The latest official estimates in the state of Sao Paulo reveal that an average decrease of 3.2% will affect the prices of thousands of cars with different models.
In a related context, the decline in car prices will lead to a decrease in fees for fees paid by car owners. Where car owners pay fees of up to 4% of the value of the car annually.
The devaluation has led to an increase in the average life of cars in São Paulo in recent years.
In that regard, with the intensification of the economic crisis, consumers resorted to replacing the purchase of new visits with the purchase of used cars, which led to the revitalization of the used car market.
The total number of cars of all kinds in the state of São Paulo is about 24 million cars, and among these cars, 17.4 million cars are subject to paying fees.
On the other hand, 6.8 million cars are considered duty-free because of their long life, in addition to about 295,000 exempt from payment (taxi drivers, non-profit entities, official vehicles, large buses and minibuses).
This is how the Brazilian auto industry developed
The Brazilian auto industry actually started in 1925, when the American Chevrolet began collecting and producing its offers.
The first Brazilian cars were produced in 1956.
The Japanese were the first to set up a factory there, when Toyota began producing its Land Cruiser model by 1958.
- Volkswagen began assembling and producing its Model Combi at its first factory there in 1959.
- In the sixties, the American invasion came by Chevrolet and Ford with the start of assembly and production of trucks, along with the Italian Fiat, which established its first factories in this important era, and Mercedes-Benz, which in turn went to the production and assembly of trucks and buses at the time.
These companies dominated the Brazilian market until the mid-nineties of the last century, a time that saw the Brazilian market open to many other manufacturers, such as Nissan, Renault, Peugeot, Citroen, Honda, Hyundai, Chrysler and others.
- In the late seventies, many new American and German projects were established in the automotive sector, which brought the annual production rate to one million units. Brazil ranked tenth in the list of the largest auto manufacturers in the world in terms of production volume.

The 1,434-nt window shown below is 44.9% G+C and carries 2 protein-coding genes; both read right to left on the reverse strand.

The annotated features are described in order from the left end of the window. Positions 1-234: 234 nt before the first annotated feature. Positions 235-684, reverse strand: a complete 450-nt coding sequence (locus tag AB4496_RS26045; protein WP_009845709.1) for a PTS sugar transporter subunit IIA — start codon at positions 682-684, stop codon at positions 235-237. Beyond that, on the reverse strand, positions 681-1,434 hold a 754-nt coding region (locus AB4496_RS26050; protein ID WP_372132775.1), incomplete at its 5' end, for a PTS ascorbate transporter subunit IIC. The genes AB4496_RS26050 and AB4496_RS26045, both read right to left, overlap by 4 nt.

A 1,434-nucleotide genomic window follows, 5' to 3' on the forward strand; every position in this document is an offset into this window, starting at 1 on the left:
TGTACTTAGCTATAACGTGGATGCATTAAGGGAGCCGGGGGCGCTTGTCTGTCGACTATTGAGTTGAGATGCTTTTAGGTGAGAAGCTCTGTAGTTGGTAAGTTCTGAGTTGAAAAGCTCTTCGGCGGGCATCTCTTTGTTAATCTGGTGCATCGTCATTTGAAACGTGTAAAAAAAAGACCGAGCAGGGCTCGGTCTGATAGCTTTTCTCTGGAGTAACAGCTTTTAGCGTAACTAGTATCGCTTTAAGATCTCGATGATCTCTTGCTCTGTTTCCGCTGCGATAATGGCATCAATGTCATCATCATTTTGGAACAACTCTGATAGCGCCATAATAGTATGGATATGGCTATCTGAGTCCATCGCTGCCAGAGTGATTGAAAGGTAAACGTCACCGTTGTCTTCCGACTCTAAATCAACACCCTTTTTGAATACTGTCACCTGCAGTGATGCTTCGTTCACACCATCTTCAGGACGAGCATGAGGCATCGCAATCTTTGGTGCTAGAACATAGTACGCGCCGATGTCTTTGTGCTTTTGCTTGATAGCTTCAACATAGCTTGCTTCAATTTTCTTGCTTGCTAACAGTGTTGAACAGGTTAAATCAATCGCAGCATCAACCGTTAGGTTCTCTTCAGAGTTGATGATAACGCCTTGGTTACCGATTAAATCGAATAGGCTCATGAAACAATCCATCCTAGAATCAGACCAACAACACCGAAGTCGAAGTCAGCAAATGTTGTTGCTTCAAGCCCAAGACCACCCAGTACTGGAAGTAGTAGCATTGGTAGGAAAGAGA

- After a difficult period in the nineties, the growth rates began to witness remarkable improvement with the help of foreign players who appeared on the scene, which made the Brazilian market compete and outperform other old markets, such as the United Kingdom, Italy, Canada, Russia, Spain and France, where the annual production volume in Brazil reached 3.34 One million units in 2012.
Then, the government's efforts to boost the demand for small cars began by establishing a program known as the “Popular Car”, which targeted low-income customers.
- Thus, the original Volkswagen Beetle show star brightened, and soon these small and essential offers quickly took over the sales list in a few years.
- With the growth of the Brazilian economy, the appetite of customers has increased towards the latest and best offers, which has led many manufacturers to launch exclusive models specifically for the Brazilian market.
- Ethanol has become the preferred fuel option for Brazilians as the government seeks to increase its production of sugar cane crops to reduce costly traditional oil imports.
With an increase in the income levels of individuals, more than 40 million Brazilian citizens managed to join the middle class for the first time since 2003.
Gross domestic product rose to $ 10,000 per capita, a relatively good rate for which markets are known when they are headed for growth.
In addition to Volkswagen, Fiat, General Motors and Ford, new players have appeared on the scene such as Kia, Hyundai, Honda, Nissan, BMW, as well as Chery, Geely and some other Chinese companies.
- A strict government policy: After the flood of foreign cars that filled Brazil, the thirty-sixth president of Brazil, Dilma Rousseff, who took office in early 2011, decided to increase taxes on imported cars from 25 percent to 55 percent, which made a car like the new Toyota Corolla, which Sold in the United States of America for $ 16,230, sold in Brazil at $ 29,000. Because of Mexico’s tax exemption through a regional trade agreement, some manufacturers have sent more cars to Brazil through their Mexican factories, but the first woman to take over the presidency of Brazil has understood this trick, so she limited the amount of Mexican imports. On the other hand, car companies can pay less taxes on their imported cars if many of the Brazilian-made parts in local factories are used in the components of their imported offers, according to the Forbes website report.
- Although the wages of workers in the auto sector have increased in Brazil by 125 percent over the past decade, this increase has not been matched by a similar increase in productivity, but production rates have increased only by 22 percent in the same period, due to obstacles such as the non-shift to operations Automation, lack of quality training, and high costs of iron and energy in general.